Biden considers Raskin as Fed banking regulator

President Biden is considering Sarah Bloom Raskin for a senior Federal Reserve post as part of a shortlist of three candidates for central bank board seats, according to people familiar with the matter.

The administration is considering Ms Raskin, a former Fed governor and former Treasury Department official, to become the vice president of central bank oversight, the government’s most influential supervisor of the US banking system, the officials said. people.


Argentine bonds rally to hopes of IMF deal

Optimism that Argentina will strike a new deal with the International Monetary Fund pushed up the country’s public debt prices by about 10% in December, analysts said.

This strong performance coincides with an unusual admission by the IMF in recent days that the previous loan program it extended to Argentina in 2018 fell short of its targets.


Biden’s trade policy putting workers first ranks foreign partners

WASHINGTON-President Biden’s goal of fixing frayed relations with European and Asian trading partners conflicts with his other priority of putting American workers first.

What the White House calls its “worker-centered” trade policy has led to clashes with Mexico and Canada, which have opposed the administration’s plan to give higher tax credits to electric vehicles built by American union workers.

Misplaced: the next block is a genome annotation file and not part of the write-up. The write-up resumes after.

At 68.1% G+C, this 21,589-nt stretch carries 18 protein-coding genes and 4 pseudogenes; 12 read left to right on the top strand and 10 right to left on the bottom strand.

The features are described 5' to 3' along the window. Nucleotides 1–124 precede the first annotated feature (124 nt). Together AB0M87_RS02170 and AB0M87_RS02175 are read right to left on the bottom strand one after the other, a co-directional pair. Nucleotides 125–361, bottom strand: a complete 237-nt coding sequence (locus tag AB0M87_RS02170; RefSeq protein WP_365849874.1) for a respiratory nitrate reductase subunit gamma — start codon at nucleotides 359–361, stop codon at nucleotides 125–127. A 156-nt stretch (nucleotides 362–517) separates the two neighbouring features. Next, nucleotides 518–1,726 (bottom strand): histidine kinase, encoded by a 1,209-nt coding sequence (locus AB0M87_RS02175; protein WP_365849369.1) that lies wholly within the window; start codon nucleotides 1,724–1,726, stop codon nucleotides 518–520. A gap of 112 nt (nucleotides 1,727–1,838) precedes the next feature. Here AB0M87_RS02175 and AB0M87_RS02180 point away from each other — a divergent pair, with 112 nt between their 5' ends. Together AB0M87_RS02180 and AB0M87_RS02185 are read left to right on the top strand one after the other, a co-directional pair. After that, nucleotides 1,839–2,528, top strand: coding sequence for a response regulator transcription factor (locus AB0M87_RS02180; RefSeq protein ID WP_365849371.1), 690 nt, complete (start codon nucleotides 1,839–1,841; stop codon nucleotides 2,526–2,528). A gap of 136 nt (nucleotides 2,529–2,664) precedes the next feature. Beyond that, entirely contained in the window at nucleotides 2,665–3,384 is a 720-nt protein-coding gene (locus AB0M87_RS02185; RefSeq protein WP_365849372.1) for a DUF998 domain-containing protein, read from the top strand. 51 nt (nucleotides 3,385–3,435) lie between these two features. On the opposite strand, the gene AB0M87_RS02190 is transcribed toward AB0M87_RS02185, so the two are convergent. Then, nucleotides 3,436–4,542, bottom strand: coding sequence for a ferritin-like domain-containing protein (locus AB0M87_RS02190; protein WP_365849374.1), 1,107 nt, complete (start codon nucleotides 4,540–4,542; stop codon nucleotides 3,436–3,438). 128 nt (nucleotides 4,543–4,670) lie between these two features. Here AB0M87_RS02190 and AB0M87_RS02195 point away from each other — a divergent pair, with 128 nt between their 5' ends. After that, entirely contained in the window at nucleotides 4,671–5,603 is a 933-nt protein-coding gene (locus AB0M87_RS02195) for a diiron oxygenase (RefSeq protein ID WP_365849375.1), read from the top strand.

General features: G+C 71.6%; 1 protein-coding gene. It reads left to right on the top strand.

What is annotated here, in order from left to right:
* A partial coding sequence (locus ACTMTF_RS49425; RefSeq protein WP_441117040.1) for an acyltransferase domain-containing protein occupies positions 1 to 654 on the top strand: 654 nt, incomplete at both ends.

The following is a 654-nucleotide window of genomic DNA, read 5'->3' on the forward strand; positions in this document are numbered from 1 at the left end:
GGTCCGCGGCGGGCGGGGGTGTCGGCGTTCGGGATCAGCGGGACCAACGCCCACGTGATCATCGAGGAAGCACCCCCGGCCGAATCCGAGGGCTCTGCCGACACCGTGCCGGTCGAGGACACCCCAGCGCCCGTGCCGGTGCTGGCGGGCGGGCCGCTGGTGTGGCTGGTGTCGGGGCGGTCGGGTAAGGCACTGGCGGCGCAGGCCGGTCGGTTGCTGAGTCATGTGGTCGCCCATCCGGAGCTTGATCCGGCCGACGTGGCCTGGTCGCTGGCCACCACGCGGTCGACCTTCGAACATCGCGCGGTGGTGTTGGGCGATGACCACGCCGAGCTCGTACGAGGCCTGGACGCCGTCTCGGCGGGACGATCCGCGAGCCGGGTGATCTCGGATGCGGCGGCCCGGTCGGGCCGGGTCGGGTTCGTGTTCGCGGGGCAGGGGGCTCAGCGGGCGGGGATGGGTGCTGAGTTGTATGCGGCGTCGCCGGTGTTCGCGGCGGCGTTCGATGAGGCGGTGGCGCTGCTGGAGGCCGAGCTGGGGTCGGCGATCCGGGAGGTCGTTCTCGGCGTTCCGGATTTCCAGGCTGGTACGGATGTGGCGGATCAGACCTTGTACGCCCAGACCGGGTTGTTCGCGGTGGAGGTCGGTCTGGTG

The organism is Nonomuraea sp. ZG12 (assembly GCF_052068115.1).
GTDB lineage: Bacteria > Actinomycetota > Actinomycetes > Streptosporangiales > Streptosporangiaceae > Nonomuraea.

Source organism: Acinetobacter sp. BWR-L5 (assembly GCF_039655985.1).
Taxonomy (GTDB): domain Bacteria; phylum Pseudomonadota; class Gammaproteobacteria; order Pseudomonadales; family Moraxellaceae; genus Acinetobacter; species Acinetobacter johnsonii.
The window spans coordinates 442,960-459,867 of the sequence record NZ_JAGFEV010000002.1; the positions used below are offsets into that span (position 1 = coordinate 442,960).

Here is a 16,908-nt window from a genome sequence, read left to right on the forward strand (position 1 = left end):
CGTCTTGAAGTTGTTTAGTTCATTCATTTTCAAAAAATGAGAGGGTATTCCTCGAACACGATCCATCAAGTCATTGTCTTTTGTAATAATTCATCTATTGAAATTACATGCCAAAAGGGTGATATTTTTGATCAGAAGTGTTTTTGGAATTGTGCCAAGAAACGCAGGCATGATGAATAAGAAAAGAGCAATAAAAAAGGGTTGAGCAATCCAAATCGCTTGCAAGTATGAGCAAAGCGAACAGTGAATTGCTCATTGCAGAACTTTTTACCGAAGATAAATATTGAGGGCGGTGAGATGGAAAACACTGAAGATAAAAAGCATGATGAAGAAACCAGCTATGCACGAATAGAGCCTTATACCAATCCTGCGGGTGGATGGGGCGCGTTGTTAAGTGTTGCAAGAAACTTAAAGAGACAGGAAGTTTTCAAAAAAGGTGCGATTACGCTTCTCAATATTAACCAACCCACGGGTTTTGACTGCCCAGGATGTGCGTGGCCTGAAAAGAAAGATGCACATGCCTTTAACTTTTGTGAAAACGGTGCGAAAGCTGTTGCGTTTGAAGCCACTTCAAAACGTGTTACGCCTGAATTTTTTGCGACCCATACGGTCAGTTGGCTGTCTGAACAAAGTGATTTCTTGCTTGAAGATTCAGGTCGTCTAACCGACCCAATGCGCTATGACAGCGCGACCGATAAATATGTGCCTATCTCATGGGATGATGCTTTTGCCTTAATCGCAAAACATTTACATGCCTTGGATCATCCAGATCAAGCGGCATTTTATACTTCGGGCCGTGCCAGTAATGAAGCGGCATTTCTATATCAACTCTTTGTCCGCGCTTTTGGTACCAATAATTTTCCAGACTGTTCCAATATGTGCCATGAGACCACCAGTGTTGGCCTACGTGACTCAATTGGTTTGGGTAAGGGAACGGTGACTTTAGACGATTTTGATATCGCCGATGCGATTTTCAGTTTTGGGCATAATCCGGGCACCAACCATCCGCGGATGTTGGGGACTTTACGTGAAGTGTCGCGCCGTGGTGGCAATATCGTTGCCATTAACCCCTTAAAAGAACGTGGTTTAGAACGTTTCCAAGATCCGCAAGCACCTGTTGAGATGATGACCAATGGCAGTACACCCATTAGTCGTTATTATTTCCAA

US home price growth slowed further in October

Home price growth in the United States slowed for the second consecutive month in October, an indication that the hot housing market could start to cool.

The S&P CoreLogic Case-Shiller National Home Price Index, which measures average home prices in major metropolitan areas nationwide, rose 19.1% in the year ending October, against 19.7% the previous month.


Flight cancellations remain high today as airlines accept shorter quarantine periods

U.S. airlines continued to cancel flights at high levels on Tuesday as the combination of staff shortages caused by Covid-19 and weather issues impacted the end of the holiday travel season.

The number of flights cleaned was on track to match that at the start of the week, with more than 1,100 canceled as of late Tuesday afternoon, according to data tracker FlightAware. As of Monday, nearly 1,500 flights to and from the United States were canceled as airlines faced bad weather in the Pacific Northwest and parts of the Midwest.


Stock pickers struggle to beat the market

It was supposed to be a stock picking market.

A late-2020 rally of smaller, cheaper stocks, culminating with the same equity craze that began in January, raised hopes that active investing would make a comeback this year. But as 2021 draws to a close, most professional stock pickers find themselves on familiar ground: behind the benchmark S&P 500.


US Treasury yields seem like a one-way bet, until they aren’t

It can be difficult to understand why long-term US Treasury yields are so low. But after so many years where yields were, in retrospect, too high, it’s understandable why investors might be reluctant to bet on them rising.

(MORE FOLLOWING) Dow Jones Newswires

December 29, 2021 00:23 ET (05:23 GMT)